Our brains remember negative things more often than positive ones. Adding a negative defining moment creates a partially broken character who has a chance at redemption. Of course, main characters are not the only ones who need defining moments: all characters should have them. Even if they are never mentioned in the story, it shapes a character’s personality.
ExampleIn Darkly Dreaming Dexter, Dexter is a rare example of two defining moments for a main character. Even better, one of them overlaps with a minor character’s defining moment. The first is a killing spree that his biological father committed, an early childhood memory revealed through reoccurring dreams about blood and death. This childhood incident gives Dexter a serial killer’s heart.
The second is a conversation with Harry, the cop who adopts Dexter with plans to “save” him from his heritage. Once Harry realizes Dexter’s urge to kill is too strong to overwrite, he changes the trajectory of Dexter’s life by teaching him “Harry’s Law”: only kill those who deserve to die. This changes not only Dexter’s life but also Harry’s. As a cop, Harry believes in rules and laws. Yet he loves his adopted son and wants to see him safe and happy. Neither of them is the same after this talk, and that’s what makes this moment “defining” for both of them.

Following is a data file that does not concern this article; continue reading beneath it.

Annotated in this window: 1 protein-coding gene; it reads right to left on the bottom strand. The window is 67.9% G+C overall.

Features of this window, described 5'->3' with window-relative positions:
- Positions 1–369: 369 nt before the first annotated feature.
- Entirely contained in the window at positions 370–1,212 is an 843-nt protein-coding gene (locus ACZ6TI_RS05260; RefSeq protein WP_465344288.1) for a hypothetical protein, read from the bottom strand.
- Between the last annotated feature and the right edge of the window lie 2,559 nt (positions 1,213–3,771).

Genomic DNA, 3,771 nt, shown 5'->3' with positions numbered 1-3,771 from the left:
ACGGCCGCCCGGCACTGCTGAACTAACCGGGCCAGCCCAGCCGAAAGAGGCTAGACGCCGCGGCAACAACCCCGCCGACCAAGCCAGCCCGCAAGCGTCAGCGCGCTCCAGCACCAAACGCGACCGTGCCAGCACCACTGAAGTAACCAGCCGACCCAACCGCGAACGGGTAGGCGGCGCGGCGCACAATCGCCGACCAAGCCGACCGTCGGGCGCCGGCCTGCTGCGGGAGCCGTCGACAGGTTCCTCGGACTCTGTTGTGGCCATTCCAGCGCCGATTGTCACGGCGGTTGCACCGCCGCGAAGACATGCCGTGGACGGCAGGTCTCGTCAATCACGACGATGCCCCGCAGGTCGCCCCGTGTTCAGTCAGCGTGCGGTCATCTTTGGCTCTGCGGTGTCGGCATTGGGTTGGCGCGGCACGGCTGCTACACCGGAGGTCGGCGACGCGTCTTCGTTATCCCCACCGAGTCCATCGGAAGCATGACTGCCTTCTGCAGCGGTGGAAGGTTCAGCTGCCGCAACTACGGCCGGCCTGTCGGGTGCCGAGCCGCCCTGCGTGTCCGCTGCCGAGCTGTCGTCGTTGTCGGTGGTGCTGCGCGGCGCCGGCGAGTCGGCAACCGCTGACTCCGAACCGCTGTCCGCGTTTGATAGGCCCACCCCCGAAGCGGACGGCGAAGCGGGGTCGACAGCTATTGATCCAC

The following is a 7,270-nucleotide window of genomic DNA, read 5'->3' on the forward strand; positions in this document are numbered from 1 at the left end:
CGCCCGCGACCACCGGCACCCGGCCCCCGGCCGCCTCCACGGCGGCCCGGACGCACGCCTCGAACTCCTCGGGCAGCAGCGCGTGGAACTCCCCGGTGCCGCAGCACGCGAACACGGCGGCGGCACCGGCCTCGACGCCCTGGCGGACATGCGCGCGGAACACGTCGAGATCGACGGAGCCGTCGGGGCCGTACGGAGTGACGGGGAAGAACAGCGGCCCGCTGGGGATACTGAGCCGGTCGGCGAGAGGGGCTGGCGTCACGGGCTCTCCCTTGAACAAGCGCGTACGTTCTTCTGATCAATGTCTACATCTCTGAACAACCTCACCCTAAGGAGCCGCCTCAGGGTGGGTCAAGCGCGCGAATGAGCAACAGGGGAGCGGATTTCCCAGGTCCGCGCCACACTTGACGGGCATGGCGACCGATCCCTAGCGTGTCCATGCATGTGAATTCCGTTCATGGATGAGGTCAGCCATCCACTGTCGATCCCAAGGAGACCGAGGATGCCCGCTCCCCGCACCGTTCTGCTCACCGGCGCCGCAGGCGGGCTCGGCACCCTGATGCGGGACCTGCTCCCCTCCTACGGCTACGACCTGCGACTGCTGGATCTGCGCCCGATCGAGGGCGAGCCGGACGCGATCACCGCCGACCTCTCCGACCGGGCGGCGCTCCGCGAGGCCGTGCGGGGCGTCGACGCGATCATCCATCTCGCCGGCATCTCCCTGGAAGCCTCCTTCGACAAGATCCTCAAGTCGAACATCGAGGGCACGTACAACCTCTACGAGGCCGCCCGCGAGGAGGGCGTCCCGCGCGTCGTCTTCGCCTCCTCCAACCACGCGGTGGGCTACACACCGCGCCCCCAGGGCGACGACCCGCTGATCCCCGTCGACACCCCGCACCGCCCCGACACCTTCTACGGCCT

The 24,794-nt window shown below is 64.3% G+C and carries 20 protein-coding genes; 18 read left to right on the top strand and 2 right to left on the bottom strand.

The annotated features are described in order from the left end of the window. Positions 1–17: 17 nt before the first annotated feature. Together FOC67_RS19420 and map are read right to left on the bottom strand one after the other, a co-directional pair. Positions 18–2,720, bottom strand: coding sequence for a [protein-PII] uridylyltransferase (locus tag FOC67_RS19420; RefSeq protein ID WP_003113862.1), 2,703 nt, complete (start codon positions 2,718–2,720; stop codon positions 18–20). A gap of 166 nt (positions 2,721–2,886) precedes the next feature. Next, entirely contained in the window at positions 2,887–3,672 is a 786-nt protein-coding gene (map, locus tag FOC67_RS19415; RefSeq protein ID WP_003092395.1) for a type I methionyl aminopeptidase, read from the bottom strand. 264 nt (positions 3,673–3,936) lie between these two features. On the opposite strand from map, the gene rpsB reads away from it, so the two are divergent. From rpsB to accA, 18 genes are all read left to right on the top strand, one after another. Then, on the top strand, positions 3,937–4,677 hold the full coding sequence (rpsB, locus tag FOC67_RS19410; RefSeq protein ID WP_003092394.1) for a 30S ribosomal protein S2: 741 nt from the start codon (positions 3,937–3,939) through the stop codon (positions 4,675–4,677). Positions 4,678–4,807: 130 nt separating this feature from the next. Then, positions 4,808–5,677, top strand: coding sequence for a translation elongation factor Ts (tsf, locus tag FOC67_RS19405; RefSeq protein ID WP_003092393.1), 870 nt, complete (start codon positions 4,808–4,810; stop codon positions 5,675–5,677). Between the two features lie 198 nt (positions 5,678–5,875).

Knowing your characters in depth is the easiest way to create richer, more compelling characters. This prevents stereotypes, cardboard cutouts, and flat, uninteresting stories where readers don’t care about the outcome. It also helps you drive your story forward by asking the question, what would this character do next? When you know your characters well enough, the story unfolds in front of you. Your readers are going to love it.
Devlin Blake is an accomplished fiction author and writing coach with over two dozen published books including both fiction and non-fiction under a variety of pen names. Devlin’s signature writing system enables author clients to write faster and produce high quality work while holding down a job and enjoying life. Using this system, Devlin was able to create four novels in under a year with more ease, rich characters and robust story lines. Devlin is a sought after coach and consultant specializing in the horror/suspense writing genre. Get a complimentary copy of Devlin’s Plotting Alchemy, an easy way to plan a story.